Here I am at 33 weeks pregnant, my baby and my body as healthy as can be so far. I wish I could be celebrating, but truth be told some days I find myself cowering in fear, wondering when it will all turn south in the blink of an eye.
Every little ache, every little medical check, wondering if this will be the day where something is discovered as clearly wrong.
I find myself hyper-vigilant and over-watchful of how my body feels, determined that this time if something goes wrong I will find out and save my baby. It chills me that I never knew anything was ever wrong when my first baby lay dead inside me for a week. My biggest fear is that something will go wrong and this baby will die because I had no idea that something was off. Hence the anxiousness and hypochondriac tendencies.
I had a good long phone conversation with my midwife (she truly is an amazing provider), and we really explored this topic. She offered continual phone support throughout the week, additional medical check-ins, and connections to other clients of hers who have been through pregnancy after loss. But most importantly, she held space for me, helping me sink deeper into my concerns and explore my heart. Then, she asked a simple question, “Well, what if the other shoe doesn’t drop?” I’ve never really considered that. I mean, I sure hope that everything goes smoothly and wonderfully these final weeks, but I’ve had a hard time truly envisioning it. I don’t want to set myself up for disappointment if it doesn’t turn out the way I wish it would.
Later that afternoon as I sat in the garden soaking in some rare northern-latitude sunshine, bare-bellied and teary, I rubbed my belly and talked to my baby.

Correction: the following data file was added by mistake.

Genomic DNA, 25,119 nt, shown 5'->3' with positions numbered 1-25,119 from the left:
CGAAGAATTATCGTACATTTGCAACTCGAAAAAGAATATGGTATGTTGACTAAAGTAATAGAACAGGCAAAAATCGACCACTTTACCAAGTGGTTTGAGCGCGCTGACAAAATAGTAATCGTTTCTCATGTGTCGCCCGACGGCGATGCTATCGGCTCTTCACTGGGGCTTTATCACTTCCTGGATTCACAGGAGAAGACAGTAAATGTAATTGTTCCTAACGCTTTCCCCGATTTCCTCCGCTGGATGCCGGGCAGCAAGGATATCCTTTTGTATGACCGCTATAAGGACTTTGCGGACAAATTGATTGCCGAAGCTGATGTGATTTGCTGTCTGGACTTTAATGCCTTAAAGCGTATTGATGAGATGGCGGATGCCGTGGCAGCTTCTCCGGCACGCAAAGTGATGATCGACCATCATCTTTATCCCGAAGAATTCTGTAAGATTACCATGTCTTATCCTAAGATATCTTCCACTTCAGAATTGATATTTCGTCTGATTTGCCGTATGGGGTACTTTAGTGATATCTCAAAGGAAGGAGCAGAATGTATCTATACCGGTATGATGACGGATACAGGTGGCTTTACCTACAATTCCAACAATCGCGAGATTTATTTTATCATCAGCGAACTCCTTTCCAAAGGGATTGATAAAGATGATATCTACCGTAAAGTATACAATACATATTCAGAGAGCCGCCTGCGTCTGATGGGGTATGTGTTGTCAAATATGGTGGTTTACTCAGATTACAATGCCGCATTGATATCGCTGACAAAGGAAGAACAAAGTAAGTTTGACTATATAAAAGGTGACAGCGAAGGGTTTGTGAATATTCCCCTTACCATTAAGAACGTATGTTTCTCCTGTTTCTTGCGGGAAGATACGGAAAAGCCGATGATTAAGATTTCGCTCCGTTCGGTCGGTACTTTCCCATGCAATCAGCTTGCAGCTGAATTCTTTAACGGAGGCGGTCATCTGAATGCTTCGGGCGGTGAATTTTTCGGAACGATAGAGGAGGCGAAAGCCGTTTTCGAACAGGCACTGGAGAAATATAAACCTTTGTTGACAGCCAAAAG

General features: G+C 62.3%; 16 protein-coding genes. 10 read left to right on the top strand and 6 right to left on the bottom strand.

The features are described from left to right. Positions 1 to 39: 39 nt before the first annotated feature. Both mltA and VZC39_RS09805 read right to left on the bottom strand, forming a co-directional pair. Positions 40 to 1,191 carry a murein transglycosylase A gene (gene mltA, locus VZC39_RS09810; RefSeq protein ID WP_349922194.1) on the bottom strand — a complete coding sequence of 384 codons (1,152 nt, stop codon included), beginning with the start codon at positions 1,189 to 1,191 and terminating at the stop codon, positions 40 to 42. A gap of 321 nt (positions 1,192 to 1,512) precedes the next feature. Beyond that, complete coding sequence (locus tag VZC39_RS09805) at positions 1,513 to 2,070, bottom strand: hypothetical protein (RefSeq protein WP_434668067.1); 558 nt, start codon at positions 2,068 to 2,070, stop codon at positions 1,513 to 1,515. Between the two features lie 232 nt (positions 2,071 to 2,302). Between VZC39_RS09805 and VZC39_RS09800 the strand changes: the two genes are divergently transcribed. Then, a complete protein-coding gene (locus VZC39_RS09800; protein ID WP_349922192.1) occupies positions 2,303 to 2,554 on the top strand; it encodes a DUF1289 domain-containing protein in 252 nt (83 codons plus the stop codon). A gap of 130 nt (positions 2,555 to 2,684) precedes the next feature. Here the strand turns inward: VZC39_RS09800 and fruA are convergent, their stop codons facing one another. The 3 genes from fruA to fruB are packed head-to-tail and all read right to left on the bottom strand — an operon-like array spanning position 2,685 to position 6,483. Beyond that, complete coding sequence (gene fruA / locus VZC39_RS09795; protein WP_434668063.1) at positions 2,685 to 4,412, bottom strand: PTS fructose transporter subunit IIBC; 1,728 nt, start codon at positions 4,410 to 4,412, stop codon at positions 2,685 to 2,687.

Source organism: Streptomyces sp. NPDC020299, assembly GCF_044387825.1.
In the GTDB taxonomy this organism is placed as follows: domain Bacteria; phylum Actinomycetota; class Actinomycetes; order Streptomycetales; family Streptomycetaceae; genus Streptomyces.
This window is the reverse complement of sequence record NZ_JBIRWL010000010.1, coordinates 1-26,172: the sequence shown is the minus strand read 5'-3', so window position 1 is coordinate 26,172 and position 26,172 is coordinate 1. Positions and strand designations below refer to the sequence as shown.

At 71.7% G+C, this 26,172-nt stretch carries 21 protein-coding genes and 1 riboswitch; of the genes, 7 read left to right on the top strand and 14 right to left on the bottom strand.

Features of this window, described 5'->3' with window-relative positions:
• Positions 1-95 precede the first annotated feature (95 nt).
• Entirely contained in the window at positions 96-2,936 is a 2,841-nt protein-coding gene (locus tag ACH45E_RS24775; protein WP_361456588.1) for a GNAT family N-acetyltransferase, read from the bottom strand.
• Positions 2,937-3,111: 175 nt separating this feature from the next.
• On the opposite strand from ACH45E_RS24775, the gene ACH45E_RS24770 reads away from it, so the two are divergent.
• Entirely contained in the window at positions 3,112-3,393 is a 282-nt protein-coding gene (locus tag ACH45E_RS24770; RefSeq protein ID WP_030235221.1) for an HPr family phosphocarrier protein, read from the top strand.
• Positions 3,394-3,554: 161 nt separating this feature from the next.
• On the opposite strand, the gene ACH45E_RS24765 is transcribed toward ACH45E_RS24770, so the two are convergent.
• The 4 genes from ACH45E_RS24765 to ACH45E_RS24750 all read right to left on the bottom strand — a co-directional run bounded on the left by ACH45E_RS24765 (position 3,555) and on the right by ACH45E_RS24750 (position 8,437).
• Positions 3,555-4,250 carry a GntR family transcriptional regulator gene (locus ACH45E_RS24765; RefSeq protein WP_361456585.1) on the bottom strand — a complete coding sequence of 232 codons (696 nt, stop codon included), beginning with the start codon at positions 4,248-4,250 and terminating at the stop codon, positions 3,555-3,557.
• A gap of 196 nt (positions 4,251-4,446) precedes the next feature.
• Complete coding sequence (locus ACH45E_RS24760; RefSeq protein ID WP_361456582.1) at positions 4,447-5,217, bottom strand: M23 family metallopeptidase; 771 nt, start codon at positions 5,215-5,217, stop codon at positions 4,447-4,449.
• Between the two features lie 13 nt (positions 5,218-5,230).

“What if I just surrender and trust you? What if I just trust myself? I know you chose me for a reason, and I know that you trust me to be your mother now and forever. What if everything does go beautifully and well?”
So much is swirling in my head as the finish line draws closer. My hormones leave me tender and emotionally fragile. I feel in some ways unprepared for mothering a living infant and stepping away from my fiercely independent self. Plus, I keep trying to expand my to-do list of things that I’d like to get done (which are truly not important, in the grand scheme of it all). Most days I find my nervous system needs ample quiet, usually in the form of gardening alone for hours and listening to the birds with my cell phone tucked far far away. I am eternally grateful I have the time and space to encounter these difficult emotions and just give my spirit what it needs, and a husband that is more than happy to support me in all the ways possible. Goodness, it’s been a long 33 weeks.